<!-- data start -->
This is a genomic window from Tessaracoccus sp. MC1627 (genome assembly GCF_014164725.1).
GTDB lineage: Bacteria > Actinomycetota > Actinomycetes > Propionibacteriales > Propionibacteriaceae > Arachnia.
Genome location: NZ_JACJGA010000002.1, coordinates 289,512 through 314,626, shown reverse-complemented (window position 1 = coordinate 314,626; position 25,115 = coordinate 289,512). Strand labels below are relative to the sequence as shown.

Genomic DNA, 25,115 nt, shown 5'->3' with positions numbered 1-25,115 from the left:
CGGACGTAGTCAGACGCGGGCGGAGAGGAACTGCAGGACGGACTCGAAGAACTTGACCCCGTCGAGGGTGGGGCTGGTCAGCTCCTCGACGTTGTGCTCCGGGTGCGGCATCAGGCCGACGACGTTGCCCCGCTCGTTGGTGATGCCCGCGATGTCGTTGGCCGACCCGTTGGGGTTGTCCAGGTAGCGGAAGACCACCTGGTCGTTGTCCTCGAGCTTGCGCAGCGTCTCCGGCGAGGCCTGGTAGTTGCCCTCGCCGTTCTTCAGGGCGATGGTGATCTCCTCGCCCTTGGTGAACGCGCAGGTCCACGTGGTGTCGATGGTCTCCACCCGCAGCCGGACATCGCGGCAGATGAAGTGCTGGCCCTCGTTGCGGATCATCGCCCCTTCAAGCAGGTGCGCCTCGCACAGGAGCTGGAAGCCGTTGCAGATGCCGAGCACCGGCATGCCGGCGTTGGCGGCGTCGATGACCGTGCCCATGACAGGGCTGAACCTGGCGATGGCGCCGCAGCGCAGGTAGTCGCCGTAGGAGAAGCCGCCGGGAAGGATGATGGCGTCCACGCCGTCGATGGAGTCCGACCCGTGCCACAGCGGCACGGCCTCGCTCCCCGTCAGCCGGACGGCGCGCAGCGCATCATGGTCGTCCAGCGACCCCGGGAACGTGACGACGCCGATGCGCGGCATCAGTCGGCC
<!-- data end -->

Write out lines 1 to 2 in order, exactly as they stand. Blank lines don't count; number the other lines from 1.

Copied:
This is a genomic window from Tessaracoccus sp. MC1627 (genome assembly GCF_014164725.1).
GTDB lineage: Bacteria > Actinomycetota > Actinomycetes > Propionibacteriales > Propionibacteriaceae > Arachnia.